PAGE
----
The Woodward News

August 12, 2012

Former state representative named as Freedom Old Cowhand

Gary Engel
Woodward News

Woodward, Okla. — FREEDOM - Former State Representative Elmer Maddux said in 2006 that having a highway named for him was "the honor of a lifetime."

However, being named this year's 75th Freedom Rodeo "Old Cowhand" comes in at a close second in top lifetime achievements.

"It's a real good honor," Maddux said, of becoming a part of this long-held Freedom Rodeo tradition.


The Freedom Chamber of Commerce's President, Brent Smith, said 3 finalists for the "Old Cowhand" honor are selected each year by the Chamber's rodeo committee, then a community vote is conducted.

"We're looking for somebody who is known and respected in the area," he said. "It's a local person who has a big heart, who has done a lot for Freedom, and that means Mr. Maddux this year."

And the "Old Cowhand" doesn't necessarily have to be a cowboy, he added. "It can be anybody from the Freedom area."

To honor the winner, each year the "Old Cowhand" is recognized during each night of the Freedom Rodeo and presides over the arena action, Smith said.  The 2012 Freedom Rodeo will be held next weekend, Aug. 16-18.

"Then, at 11 a.m. (Aug. 18), during the free Chuckwagon Feed at Pecan Park, a recognition program for Mr, Maddux will be held," he said.

Maddux heartily invited everyone to attend the free Chuckwagon Feed and celebrate Old Cowhands' Day with him, his wife Rita, and the rest of his family and many friends on Saturday, Aug. 18.

In fact, Maddux said that the opportunity to meet with old and new friends is his favorite part of the annual rodeo in Freedom.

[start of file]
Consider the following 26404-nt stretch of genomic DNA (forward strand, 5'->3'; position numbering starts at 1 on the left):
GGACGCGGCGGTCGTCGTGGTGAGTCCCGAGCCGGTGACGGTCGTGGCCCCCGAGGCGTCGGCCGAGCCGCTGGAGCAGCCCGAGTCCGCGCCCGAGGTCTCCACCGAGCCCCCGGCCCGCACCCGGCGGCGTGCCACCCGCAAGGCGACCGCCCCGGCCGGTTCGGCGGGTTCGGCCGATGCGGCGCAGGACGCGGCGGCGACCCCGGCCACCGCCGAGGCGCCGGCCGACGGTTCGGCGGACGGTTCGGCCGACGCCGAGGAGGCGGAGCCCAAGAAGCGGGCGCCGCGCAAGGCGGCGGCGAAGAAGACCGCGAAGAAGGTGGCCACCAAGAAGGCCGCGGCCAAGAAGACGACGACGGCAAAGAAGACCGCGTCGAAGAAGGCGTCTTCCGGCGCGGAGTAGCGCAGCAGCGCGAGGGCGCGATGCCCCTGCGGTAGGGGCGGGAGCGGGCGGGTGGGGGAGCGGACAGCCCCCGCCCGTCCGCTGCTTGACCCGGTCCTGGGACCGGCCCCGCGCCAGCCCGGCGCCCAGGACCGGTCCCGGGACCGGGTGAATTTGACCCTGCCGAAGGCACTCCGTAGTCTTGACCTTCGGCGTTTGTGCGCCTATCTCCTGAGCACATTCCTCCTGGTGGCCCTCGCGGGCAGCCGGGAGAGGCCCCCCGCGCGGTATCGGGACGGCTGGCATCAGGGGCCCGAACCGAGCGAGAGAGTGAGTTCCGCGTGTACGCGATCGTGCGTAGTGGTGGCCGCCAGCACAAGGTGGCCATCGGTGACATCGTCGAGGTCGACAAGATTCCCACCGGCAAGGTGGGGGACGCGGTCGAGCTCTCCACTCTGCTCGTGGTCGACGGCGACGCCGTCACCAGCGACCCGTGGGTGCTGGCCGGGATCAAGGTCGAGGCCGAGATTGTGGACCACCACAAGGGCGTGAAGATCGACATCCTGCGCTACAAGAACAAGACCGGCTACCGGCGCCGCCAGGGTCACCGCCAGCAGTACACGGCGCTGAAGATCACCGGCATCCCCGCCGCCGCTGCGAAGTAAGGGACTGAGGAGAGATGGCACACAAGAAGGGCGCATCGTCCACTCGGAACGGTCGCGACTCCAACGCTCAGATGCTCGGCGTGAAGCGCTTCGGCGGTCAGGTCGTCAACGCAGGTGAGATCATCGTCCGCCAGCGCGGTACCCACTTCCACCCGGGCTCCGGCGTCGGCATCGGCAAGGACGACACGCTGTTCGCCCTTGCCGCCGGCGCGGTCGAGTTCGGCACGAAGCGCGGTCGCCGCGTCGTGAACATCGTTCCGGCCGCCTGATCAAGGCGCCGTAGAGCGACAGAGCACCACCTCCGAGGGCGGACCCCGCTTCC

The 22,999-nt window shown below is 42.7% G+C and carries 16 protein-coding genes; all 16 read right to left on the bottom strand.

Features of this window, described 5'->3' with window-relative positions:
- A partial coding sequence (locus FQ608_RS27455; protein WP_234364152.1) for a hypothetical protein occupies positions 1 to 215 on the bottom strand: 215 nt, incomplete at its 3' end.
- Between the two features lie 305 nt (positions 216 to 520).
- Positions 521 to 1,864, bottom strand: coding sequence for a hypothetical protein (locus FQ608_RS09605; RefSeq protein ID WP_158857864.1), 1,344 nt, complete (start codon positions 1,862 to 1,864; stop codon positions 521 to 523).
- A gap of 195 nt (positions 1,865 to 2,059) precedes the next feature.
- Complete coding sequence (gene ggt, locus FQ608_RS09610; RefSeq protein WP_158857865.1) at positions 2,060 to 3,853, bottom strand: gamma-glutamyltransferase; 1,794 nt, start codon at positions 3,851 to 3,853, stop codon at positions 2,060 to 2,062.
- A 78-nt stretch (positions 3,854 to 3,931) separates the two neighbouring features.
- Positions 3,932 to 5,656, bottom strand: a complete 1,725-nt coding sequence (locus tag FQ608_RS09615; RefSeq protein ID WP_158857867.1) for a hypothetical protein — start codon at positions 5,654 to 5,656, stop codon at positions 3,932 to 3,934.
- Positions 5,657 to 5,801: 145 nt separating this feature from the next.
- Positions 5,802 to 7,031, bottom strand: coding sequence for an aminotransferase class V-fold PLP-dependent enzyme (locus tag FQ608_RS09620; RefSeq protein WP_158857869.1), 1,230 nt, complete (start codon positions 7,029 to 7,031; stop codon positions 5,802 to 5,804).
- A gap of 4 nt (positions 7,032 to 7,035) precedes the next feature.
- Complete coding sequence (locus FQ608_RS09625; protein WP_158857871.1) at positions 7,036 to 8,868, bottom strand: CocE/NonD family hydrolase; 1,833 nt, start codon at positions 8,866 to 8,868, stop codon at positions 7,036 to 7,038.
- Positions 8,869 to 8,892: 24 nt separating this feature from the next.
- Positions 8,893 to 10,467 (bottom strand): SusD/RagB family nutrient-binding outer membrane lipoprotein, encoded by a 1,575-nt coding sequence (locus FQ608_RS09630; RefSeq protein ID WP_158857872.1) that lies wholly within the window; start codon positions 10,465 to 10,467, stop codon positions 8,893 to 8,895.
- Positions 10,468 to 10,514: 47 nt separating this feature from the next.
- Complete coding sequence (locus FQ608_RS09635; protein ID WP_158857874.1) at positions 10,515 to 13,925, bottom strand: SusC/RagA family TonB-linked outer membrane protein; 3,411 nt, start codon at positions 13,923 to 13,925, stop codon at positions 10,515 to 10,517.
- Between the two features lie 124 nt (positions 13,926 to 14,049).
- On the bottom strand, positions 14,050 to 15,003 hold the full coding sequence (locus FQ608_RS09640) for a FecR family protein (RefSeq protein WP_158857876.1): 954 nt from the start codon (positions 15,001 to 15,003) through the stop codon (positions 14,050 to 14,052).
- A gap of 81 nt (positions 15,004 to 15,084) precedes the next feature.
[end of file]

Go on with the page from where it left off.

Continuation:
"The whole thing is a pleasure to watch," Maddux said of the rodeo. "But I enjoy meeting with the people, all the fellowship. That's more important to me."


The Freedom Rodeo has been an important part of Maddux's life for many decades.

"I've been with the rodeo for over 50 years, since I was 13, and I'm glad to be a part of it," Maddux said.

Over those years he has helped the Freedom rodeo in a variety of functions, from helping to smooth and level the arena grounds in preparation for the rodeo events to serving as a timekeeper.

"I was the timekeeper of the rodeo for 22 years," he said. "I gave it up to devote time to the legislature."

It was during his 16 years in the Oklahoma State House of Representatives that Maddux became known for his dedication to improving state transportation matters.  In recognition of those efforts, a stretch of U.S. Highway 412 between Mooreland and Orienta was named for Maddux by legislative action in 2006.


But, long before he ever served as a state representative, the 78-year-old Maddux began the ranching career that continues to this day.

He grew up on the farm, and his persistent love of cattle and wheat started being formed early, he said.

When he was 13, his father gave him a piece of land. And at that same time, he was able to take out a bank loan to buy 3 heifer calves.  He has been involved in his own ranching enterprises ever since.

His love for farming and ranching can be seen in his amazing collection of about 2,600 pieces of miniature farm implements, farm toys, on display behind his house and on shelves in the basement. The menagerie includes tractors, combines and haying machines.

"I started collecting them because they were made by artists," he said.

Today, Maddux has cows and wheat on his ranch about halfway between Mooreland and Freedom, managed by son Dallet, who lives about a mile away. And his wife of nearly 57 years, Rita, handles the ranch's bookkeeping.

The couple makes a great team, he said.


Along with working with the cows and planting and harvesting wheat, Maddux said he enjoys spending time with his family, including Dallet and daughter Ronni Poe of Woodward.

He also has 2 granddaughters, Mica Foster and Kameron Hensley.

"Mica is a Lt. Commander in the U.S. Navy, and a helicopter pilot," Maddux said. "She told me when she was little that she wanted to retire at age 38.  She's 8 years away."

Kameron lives in Mooreland. She is married to Chad Hensley, and they are the parents of the Maddux's great-grandsons Kyler and Kayden.